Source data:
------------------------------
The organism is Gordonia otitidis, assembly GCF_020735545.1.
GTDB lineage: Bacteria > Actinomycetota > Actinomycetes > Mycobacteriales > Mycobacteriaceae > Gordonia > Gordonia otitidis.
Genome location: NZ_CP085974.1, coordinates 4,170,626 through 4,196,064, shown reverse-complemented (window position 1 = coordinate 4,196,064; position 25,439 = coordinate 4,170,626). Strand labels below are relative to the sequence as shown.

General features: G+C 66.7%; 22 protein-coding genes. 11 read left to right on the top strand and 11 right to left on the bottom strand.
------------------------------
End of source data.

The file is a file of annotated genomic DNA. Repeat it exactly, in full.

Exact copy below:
The organism is Gordonia otitidis, assembly GCF_020735545.1.
GTDB lineage: Bacteria > Actinomycetota > Actinomycetes > Mycobacteriales > Mycobacteriaceae > Gordonia > Gordonia otitidis.
Genome location: NZ_CP085974.1, coordinates 4,170,626 through 4,196,064, shown reverse-complemented (window position 1 = coordinate 4,196,064; position 25,439 = coordinate 4,170,626). Strand labels below are relative to the sequence as shown.

General features: G+C 66.7%; 22 protein-coding genes. 11 read left to right on the top strand and 11 right to left on the bottom strand.